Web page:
[OpenID-Specs-eKYC-IDA] Issue #1188: Embedded liability implications in the framework? (openid/ekyc-ida)

Torsten Lodderstedt torsten at lodderstedt.net
Fri Mar 27 16:52:27 UTC 2020



> On 27. Mar 2020, at 17:37, Stephane MOUY <sgmouy at stephanemouy.com> wrote:
> 
> Well, identifying the problem is one thing, finding a definitive and readily deployable solution is quite another (as we can see with the Covid-19 epidemic). 
> 
> One option is do nothing and leave this matter for OPs to consider what it implies for them. This is of course the simplest course of action, but I suspect it will lead many OPs, especially from the financial sector, thinking twice about attesting anything given the embedded liability bias of the framework, especially if there is a higher LoA involved - I would personally not recommend it to an OP unless it happens to be a KYC service provider and is specifically insured for that risk.
> 
> Another option is to go some way towards having each RP and OP come to some basic understanding of what is implied in terms of recourse, not by having them entering into a separate agreement (although preferable from a legal point of view, I would not recommend it) but by pre-defining recourse provisions as part of the metadata for the claims. One could think about defining a menu of options, ranging from 'no recourse whatsoever to OP',  'no recourse to OP except demonstrated gross negligence/wilful misconduct' and, at the other end of the spectrum, 'full recourse to OP' (not for the faint-hearted OP). OPs would state what their liability policy is for Verified Claims and it would be up to RPs to determine whether they can accept Verified claims with no or limited recourse provisions.  Ideally you would have more categories or categories more specifically tailored to specific eID frameworks - such as the eIDAS framework, but I suspect doing this for national AML regulatory frameworks is going to be very challenging.
> 
> A third alternative would be to have 'by default' liability provisions enshrined in the framework, but that would mean ensuring that whoever uses the framework (RPs and OPs) is legally bound by the provisions. You could envisage that the default liability regime would be the 'no recourse to OP except demonstrated gross negligence/wilful misconduct' with the option to deviate from that default option for specific situations, to be agreed between OPs and RPs. I am not familiar enough with the OpenID Connect implementation processes to assess whether this is a realistic approach (you would need to ensure that RPs are indeed bound by the rule).  At least this is something that one could consider.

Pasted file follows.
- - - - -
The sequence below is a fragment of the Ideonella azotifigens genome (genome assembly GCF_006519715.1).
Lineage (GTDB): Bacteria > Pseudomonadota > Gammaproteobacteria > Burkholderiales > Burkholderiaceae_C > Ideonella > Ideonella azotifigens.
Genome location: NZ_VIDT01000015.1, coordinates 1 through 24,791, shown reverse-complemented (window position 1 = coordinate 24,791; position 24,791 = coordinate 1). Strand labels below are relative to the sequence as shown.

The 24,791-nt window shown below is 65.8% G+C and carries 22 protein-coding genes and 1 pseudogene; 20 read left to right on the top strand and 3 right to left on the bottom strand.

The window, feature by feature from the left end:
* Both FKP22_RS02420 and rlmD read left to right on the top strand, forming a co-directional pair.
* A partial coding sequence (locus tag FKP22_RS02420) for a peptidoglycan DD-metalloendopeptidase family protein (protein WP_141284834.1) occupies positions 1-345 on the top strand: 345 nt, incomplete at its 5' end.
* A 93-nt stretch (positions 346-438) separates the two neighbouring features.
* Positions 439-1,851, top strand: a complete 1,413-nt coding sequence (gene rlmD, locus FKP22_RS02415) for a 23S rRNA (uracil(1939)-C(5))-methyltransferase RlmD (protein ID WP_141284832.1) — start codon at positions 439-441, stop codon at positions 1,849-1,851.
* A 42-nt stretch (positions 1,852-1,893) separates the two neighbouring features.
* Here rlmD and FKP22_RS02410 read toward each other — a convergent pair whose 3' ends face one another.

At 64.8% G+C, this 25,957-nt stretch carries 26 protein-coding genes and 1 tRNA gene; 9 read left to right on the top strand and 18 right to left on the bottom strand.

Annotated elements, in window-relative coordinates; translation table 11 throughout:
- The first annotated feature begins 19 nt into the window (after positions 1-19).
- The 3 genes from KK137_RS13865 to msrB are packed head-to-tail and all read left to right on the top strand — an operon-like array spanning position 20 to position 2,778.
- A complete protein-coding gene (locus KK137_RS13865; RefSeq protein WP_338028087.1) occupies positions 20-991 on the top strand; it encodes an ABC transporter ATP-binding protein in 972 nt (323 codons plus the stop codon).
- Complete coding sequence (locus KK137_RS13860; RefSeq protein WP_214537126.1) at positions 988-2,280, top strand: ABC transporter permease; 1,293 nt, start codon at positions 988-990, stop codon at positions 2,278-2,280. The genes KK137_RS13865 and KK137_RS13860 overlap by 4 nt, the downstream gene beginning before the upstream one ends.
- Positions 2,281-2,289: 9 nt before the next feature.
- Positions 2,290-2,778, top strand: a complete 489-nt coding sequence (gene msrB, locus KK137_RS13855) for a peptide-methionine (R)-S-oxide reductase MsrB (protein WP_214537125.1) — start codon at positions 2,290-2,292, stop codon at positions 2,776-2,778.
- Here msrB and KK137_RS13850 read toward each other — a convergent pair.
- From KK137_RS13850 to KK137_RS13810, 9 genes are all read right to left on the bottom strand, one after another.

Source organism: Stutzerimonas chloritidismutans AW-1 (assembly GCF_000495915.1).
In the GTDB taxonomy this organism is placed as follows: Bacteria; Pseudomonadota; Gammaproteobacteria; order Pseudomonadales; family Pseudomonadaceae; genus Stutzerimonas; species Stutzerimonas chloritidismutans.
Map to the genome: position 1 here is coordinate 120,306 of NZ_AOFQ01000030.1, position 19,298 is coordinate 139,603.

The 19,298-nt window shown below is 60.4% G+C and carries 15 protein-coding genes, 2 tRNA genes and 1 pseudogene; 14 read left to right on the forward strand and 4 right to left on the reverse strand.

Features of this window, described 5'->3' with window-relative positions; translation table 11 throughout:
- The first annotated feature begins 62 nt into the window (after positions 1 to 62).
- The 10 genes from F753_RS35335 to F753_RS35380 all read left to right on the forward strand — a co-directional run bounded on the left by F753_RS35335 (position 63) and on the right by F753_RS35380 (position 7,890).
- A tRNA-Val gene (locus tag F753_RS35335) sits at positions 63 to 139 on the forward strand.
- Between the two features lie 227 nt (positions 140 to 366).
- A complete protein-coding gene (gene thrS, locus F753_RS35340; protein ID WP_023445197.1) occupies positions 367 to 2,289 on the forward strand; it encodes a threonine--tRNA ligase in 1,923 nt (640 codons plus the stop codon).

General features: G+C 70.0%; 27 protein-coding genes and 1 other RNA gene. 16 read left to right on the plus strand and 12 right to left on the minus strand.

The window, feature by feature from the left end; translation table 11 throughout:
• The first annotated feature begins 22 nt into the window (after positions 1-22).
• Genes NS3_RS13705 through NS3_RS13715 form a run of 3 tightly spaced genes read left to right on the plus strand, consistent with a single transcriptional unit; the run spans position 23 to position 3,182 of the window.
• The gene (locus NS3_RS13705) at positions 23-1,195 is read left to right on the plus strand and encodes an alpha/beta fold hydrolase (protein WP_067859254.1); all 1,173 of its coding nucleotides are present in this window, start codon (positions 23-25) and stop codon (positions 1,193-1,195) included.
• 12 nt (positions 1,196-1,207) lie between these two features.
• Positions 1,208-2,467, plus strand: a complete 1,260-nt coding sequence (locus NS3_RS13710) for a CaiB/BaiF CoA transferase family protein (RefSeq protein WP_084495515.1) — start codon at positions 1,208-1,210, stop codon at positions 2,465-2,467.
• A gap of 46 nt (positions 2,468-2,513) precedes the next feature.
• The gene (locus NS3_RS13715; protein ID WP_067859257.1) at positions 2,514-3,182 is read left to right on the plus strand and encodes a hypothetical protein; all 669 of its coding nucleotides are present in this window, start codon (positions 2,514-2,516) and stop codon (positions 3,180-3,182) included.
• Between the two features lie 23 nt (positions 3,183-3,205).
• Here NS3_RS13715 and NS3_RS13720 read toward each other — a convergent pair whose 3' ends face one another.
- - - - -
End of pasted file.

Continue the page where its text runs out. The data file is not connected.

To me this sounds like rising degrees of automated contracting between RP and OP. 

In my experience liability is typically coupled with commercial aspects (pricing!). That in turn means there is settlement needed between the parties.  

I believe liability and price will be negotiated among the parties or there is a regulation in place (like PSD2) that defines the legal basis and the price (PSD2 - free of charge). 

I see this clearly out of scope of our technical specification.

> 
> Any other idea? 

We could add a section on liability and clearly state this is out of scope and subject to (a) agreements between the parties or (b) applicable regulation.

a) is how we do it in yes® 
b) is (in my opinion) eIDAS

best regards,
Torsten. 
 
> 
> Stéphane 
> 
> 
> 
> 
> 
> -----Message d'origine-----
> De : Torsten Lodderstedt <torsten at lodderstedt.net> 
> Envoyé : vendredi 27 mars 2020 16:17
> À : Stephane MOUY <sgmouy at stephanemouy.com>
> Cc : OpenID eKYC Identity Assurance Working Group <openid-specs-ekyc-ida at lists.openid.net>
> Objet : Re: [OpenID-Specs-eKYC-IDA] Issue #1188: Embedded liability implications in the framework? (openid/ekyc-ida)
> 
> Hi Stephane,
> 
> do you have a concrete proposal? What shall we change in the spec in order to resolve your concerns?
> 
> best regards,
> Torsten. 
> 
>> On 27. Mar 2020, at 16:12, Stephane MOUY via Openid-specs-ekyc-ida <openid-specs-ekyc-ida at lists.openid.net> wrote:
>> 
>> Well, I remain unconvinced. I wish we could all agree this is a trust framework matter that is entirely separate from, and has no impact on, the OP/RP relationship, meaning it would not need to be dealt with here, but I do not think this is legally correct - and I am saying this knowing this may not be viewed as a 'positive' contribution. 
>>